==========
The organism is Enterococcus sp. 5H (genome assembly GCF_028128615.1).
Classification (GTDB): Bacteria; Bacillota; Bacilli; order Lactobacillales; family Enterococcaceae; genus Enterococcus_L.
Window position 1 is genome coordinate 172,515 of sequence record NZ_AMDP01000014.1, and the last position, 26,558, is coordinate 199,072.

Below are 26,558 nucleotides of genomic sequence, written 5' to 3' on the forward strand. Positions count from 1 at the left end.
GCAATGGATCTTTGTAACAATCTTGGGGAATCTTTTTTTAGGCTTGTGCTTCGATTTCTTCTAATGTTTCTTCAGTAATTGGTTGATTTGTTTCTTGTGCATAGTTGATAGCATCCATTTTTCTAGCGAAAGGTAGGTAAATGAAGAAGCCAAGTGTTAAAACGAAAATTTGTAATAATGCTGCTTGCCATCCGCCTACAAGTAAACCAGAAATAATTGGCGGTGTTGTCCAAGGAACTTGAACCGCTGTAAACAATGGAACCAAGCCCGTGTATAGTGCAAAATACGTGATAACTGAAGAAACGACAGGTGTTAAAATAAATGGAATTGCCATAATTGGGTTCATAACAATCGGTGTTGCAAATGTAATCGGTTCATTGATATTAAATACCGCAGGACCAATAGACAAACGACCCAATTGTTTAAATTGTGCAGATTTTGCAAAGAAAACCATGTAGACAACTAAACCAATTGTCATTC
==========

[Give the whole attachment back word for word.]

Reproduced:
The organism is Enterococcus sp. 5H (genome assembly GCF_028128615.1).
Classification (GTDB): Bacteria; Bacillota; Bacilli; order Lactobacillales; family Enterococcaceae; genus Enterococcus_L.
Window position 1 is genome coordinate 172,515 of sequence record NZ_AMDP01000014.1, and the last position, 26,558, is coordinate 199,072.

Below are 26,558 nucleotides of genomic sequence, written 5' to 3' on the forward strand. Positions count from 1 at the left end.
GCAATGGATCTTTGTAACAATCTTGGGGAATCTTTTTTTAGGCTTGTGCTTCGATTTCTTCTAATGTTTCTTCAGTAATTGGTTGATTTGTTTCTTGTGCATAGTTGATAGCATCCATTTTTCTAGCGAAAGGTAGGTAAATGAAGAAGCCAAGTGTTAAAACGAAAATTTGTAATAATGCTGCTTGCCATCCGCCTACAAGTAAACCAGAAATAATTGGCGGTGTTGTCCAAGGAACTTGAACCGCTGTAAACAATGGAACCAAGCCCGTGTATAGTGCAAAATACGTGATAACTGAAGAAACGACAGGTGTTAAAATAAATGGAATTGCCATAATTGGGTTCATAACAATCGGTGTTGCAAATGTAATCGGTTCATTGATATTAAATACCGCAGGACCAATAGACAAACGACCCAATTGTTTAAATTGTGCAGATTTTGCAAAGAAAACCATGTAGACAACTAAACCAATTGTCATTC